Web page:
But Mr. Cantor said the House GOP will hold votes targeting 10 major regulations for elimination and will push to enact a major tax cut for businesses.
“I think the administration has … already demonstrated that it is not interested in focusing on private-sector growth,” Mr. Cantor said on “Fox News Monday.” “The record has been, thus far in this administration, a continued expansion of government, continued grabs at trying to tell people who want to go out and invest and create a profit that maybe they’ve done so, done enough already, and that we need to take that money and put it elsewhere.”
White House press secretary Jay Carney said the president hopes lawmakers will come back from their August recess “with a heightened sense of urgency.”
For the past month, however, Mr. Obama has been suggesting that he doesn’t expect to reach a consensus with congressional Republicans on job creation. On a three-day bus trip through Midwestern swing states, the president presented a scenario in which he would try to portray the House GOP as a “do-nothing” Congress for the next 12 months if Republicans don’t agree to his proposals.
With Mr. Krueger, 50, at his side in the Rose Garden, Mr. Obama alluded to that theme again, calling his ideas “proposals that everybody can get behind, no matter what your political affiliation might be.”
© Copyright 2014 The Washington Times, LLC. Click here for reprint permission.
About the Author
Dave Boyer is a White House correspondent for The Washington Times. A native of Allentown, Pa., Boyer worked for the Philadelphia Inquirer from 2002 to 2011 and also has covered Congress for the Times. He is a graduate of Penn State University. Boyer can be reached at email@example.com.
- White House plans for bowling alley upgrades abruptly canceled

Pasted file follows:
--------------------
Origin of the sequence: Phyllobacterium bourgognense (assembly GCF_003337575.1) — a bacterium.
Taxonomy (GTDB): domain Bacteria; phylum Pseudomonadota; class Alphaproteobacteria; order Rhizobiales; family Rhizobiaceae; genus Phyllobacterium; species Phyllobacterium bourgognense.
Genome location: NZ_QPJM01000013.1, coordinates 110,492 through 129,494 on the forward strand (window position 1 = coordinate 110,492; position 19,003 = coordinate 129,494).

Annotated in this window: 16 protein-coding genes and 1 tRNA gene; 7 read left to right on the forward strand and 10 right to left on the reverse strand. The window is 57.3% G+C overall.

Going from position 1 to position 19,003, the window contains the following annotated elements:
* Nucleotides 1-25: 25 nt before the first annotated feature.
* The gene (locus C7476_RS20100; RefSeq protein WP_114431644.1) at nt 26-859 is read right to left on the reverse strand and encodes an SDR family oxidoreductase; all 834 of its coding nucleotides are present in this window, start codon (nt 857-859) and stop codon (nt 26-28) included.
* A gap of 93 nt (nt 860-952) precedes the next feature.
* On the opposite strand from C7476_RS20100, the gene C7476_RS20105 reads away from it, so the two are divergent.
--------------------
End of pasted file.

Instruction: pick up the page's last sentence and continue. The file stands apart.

- Colorado man offers Obama a toke of marijuana — a Rocky Mountain 'high'
- Obama, Perry to meet in Texas, talk border problems
- Illegal immigrant charged with rape while in Philadelphia, a sanctuary city
- Obama welcomes new U.S. citizens, vows to fix 'broken' immigration system
Latest Blog Entries
- Obama and Boehner congratulate U.S. men's hockey on win over Russia
- Americans say income gap will shrink if government butts out, poll shows
- WH spokesman Jay Carney recognizes beard's 'insufficiency,' shaves it off
- Obama misses deadline again on budget
- Biden burns rubber in driveway, laments road restrictions
TWT Video Picks
By Ted Cruz
Banning speech with a constitutional amendment is playing with fire
- GOP: Lerner warned IRS employees to hide information from Congress
- GORDON: Russia plays its own game away from the World Cup
- ISTOOK: Flying illegals home would be 99.5 percent cheaper than Obamas plan
- White House plans for bowling alley upgrades abruptly canceled
- Obama requests $3.7 billion to fight surge of illegals
- Colorado man offers Obama a toke of marijuana a Rocky Mountain 'high'
- Islamic militants aim to take Baghdad airport
- Gun advocates credit new concealed carry laws for sharp drop in Chicago murder rate
- Power grab: EPA wants to garnish wages of polluters
- Malaysian MP not sorry for tweeting 'long live Hitler' after Germany win
Obama's biggest White House 'fails'
Celebrities turned politicians
Athletes turned actors
20 gadgets that changed the world
Fighting in Iraq
World Cup's sexiest WAGs
U.S.-Ghana World Cup opener